Sevaan Franks runs the website "A Blog About History" a great site full of interesting news stories with a historical theme, and, as historytweeter, has a large following on the social networking site Twitter.com. He kindly agreed to answer a few questions for history-for-kids.
Hfk: Can you tell us a bit about yourself please?
SF: I spent my childhood in Singapore, and now reside in Toronto, Canada. I think living in such multicultural places contributed greatly to my love of history.
Hfk: Are you a professional historian or is it just a hobby?
SF: I'm not a historian by profession, but rather by passion. Ever since I was a small boy I've had a great interest in all things historical, particularly palaeontology (the study of dinosaurs), archaeology (the study of past cultures and civilizations) and anthropology (the study of people and cultures in general; archaeology is actually a branch of this). Growing up, I read and learned as much as I could and this continued right into my post-secondary education where I earned a Bachelor of Arts degree in Anthropology.
I've held a variety of interesting jobs since then (currently I'm a graphic designer), working in a range of sectors from film to healthcare, all the while maintaining a voracious interest in the latest goings-on in the worlds of history. I think it's fascinating that amazing new finds are being uncovered every day!
Hfk: ablogabouthistory must take a lot of effort to maintain?
SF: It takes a little bit of effort, but only in terms of editing what content I want to put on my blog. I have been online since 1995 and right from the get-go I was keeping tabs on history-related news. So, I don't really need to search hard for stories to put on my site. I just have to pick and chose from the stories I come across in my daily rounds online. I find my stories from newspapers mostly, and other media sites, and occasionally readers send me stories I may have missed which is always appreciated!
Hfk: Why do you do it?
It was some time last year when I realized that in order to stay caught-up on history news I had to visit a whole bunch of websites which took a lot of time. I couldn't find a good source where someone had collected these stories, a one-stop shop of sorts. After a while, I realized that surely I'm not the only person who would like a site like that, and I decided to start my own!
Hfk: Do you have a favourite ever story from ablogabouthistory?
SF: I find most of the stories I put online fascinating, but two recent ones stand out for me. One is about the remains of a medieval knight found underneath a castle in Scotland. The skeleton had an arrowhead buried in its chest and numerous signs of trauma to its body, including an axe-wound to his skull! What is amazing, is that all these wounds had healed, meaning they were just part and parcel of being a knight participating in tournaments! It really shed light on how rough an existence they must have had in medieval times. The knight finally died due to a sword swing to his face.
The other article I found very interesting is about how Nicolaus Copernicus who is considered to be the father of modern astronomy, had blue eyes. Scientists used DNA evidence to identify his remains, and then did further analysis to determine the colour of his eyes, hair and what kind of skin he had. I think this is remarkable news! Imagine the possibilities this kind of DNA analysis will have for historians. They will be able to paint better pictures of what other famous historical figures looked like, and even find out what ailments they suffered from. DNA-based Archaeology is a growing branch of the study, and it is going to reveal some fascinating things in coming years.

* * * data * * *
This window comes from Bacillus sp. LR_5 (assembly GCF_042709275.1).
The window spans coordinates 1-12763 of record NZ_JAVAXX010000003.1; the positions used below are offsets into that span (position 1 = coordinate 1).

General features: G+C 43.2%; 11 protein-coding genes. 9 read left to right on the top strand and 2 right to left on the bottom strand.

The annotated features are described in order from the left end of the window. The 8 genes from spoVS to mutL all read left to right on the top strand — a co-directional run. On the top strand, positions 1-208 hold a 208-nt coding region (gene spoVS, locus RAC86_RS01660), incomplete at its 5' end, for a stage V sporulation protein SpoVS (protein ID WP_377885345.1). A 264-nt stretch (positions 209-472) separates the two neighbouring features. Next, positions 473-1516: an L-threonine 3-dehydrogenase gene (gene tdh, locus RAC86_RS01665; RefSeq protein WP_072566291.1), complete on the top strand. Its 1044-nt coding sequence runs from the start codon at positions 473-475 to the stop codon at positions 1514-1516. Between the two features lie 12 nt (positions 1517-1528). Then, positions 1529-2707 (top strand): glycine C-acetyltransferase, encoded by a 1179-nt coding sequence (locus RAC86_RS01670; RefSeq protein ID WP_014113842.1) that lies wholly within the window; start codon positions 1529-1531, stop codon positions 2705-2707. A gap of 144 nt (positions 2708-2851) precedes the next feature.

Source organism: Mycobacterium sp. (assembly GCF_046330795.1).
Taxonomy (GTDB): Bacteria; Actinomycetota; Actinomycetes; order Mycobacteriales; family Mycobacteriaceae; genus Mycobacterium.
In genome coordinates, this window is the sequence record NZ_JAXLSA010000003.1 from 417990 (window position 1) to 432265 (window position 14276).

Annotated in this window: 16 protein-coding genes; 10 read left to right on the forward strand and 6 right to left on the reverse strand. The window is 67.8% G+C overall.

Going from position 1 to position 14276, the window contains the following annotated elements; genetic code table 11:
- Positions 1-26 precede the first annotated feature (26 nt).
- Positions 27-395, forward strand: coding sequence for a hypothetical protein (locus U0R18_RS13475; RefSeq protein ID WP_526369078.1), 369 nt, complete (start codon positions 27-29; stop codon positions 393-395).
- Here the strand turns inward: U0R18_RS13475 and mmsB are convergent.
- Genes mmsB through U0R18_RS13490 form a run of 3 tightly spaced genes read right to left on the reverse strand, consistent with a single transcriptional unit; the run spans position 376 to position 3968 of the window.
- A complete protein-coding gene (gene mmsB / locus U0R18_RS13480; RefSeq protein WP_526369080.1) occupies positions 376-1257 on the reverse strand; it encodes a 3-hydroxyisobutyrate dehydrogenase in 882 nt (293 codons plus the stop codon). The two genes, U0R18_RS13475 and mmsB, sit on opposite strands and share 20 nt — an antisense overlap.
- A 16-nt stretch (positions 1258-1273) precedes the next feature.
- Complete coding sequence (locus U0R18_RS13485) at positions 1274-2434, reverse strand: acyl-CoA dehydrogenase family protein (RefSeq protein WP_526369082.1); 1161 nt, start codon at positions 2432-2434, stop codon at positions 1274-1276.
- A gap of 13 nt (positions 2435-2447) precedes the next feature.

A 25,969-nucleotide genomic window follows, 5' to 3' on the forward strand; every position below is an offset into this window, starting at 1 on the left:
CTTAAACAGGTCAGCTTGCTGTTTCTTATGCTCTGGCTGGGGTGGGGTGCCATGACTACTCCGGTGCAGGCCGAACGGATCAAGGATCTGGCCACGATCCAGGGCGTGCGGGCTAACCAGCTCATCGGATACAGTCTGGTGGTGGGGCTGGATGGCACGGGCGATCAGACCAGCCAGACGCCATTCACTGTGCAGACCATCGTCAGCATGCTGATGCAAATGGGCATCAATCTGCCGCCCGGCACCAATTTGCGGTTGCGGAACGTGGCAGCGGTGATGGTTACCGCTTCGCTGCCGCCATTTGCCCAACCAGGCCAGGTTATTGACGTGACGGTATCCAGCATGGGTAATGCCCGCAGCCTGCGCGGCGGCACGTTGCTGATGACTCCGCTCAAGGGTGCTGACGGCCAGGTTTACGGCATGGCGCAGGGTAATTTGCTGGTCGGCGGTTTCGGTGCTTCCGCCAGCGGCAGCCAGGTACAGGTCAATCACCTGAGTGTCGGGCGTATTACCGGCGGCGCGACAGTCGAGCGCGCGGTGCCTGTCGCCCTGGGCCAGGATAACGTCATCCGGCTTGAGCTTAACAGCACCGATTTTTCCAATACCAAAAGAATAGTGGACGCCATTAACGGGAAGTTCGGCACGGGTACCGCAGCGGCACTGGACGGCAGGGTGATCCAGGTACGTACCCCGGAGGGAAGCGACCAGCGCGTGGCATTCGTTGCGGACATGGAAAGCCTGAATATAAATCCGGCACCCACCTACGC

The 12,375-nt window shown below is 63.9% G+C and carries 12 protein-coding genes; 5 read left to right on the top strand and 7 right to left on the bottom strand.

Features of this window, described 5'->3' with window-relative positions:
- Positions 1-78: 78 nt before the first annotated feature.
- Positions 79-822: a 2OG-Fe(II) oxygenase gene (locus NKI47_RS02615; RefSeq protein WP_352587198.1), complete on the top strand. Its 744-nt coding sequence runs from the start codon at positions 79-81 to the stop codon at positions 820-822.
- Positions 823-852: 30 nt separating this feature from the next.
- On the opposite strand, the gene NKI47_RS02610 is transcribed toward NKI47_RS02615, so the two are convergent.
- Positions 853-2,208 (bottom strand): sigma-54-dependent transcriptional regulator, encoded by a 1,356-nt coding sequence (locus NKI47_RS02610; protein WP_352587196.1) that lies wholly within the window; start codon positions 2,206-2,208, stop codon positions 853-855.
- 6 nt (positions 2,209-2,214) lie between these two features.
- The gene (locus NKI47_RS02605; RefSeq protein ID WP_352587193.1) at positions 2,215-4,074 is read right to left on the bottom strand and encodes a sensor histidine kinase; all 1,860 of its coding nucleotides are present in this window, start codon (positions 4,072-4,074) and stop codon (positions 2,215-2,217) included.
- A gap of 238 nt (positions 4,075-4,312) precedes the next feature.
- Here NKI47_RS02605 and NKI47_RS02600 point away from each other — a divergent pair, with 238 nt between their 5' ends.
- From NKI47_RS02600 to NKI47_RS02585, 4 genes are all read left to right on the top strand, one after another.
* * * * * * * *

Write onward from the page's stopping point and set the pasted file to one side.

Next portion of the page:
Do you have a favourite story?
Hfk: Yes - you posted a story about how the owners of a ruined castle (not far from my home) had authentically recreated a Tudor Garden. I had heard about it in the local news, but got a lot more detail from the link you provided; about how we know what it looked like, and how Robert Dudley built it specifically to woo Elizabeth I.
Hfk: You are also "historytweeter" on the social network site "Twitter" and have thousands of followers (you are one of the top historian on the site).
SF: Twitter has been excellent for me because instead of trying to entice visitors to come to my website to see what is new, it allows readers to see the headlines and to just click on the stories that interest them. The content is brought to them, instead of me bringing them to the content.
Hfk: Why do you think historytweeter has so many followers and what sort of people are they?
SF: I think I have a lot of followers because of what I said earlier about how there aren't any (or many) good one-stop sources for history news. My followers run the gamut from people with only a marginal interest in a certain type of story (such as tweets about World War 2, or Tudor history, or just dinosaurs), to hobbyists such as you and me with wider interests, and to actual professionals working in the field. I remember once posting a story about an interesting ancient artefact which was found. I couldn't find a photograph of the item and so I had to use a photo of a similar one. One of the archaeologists who originally found the object saw the post on my Twitter account and sent me a photograph of the actual artefact to use!
Hfk: Do many of them interact with you?
SF: I get a lot of questions over Twitter about the stories I post and I respond to each one. I think keeping an open dialogue with my readers has helped a lot too in developing a little community.
Hfk: Thank you for you time Sevaan, and I hope ablogabouthistory and historytweeter continue for many years to come.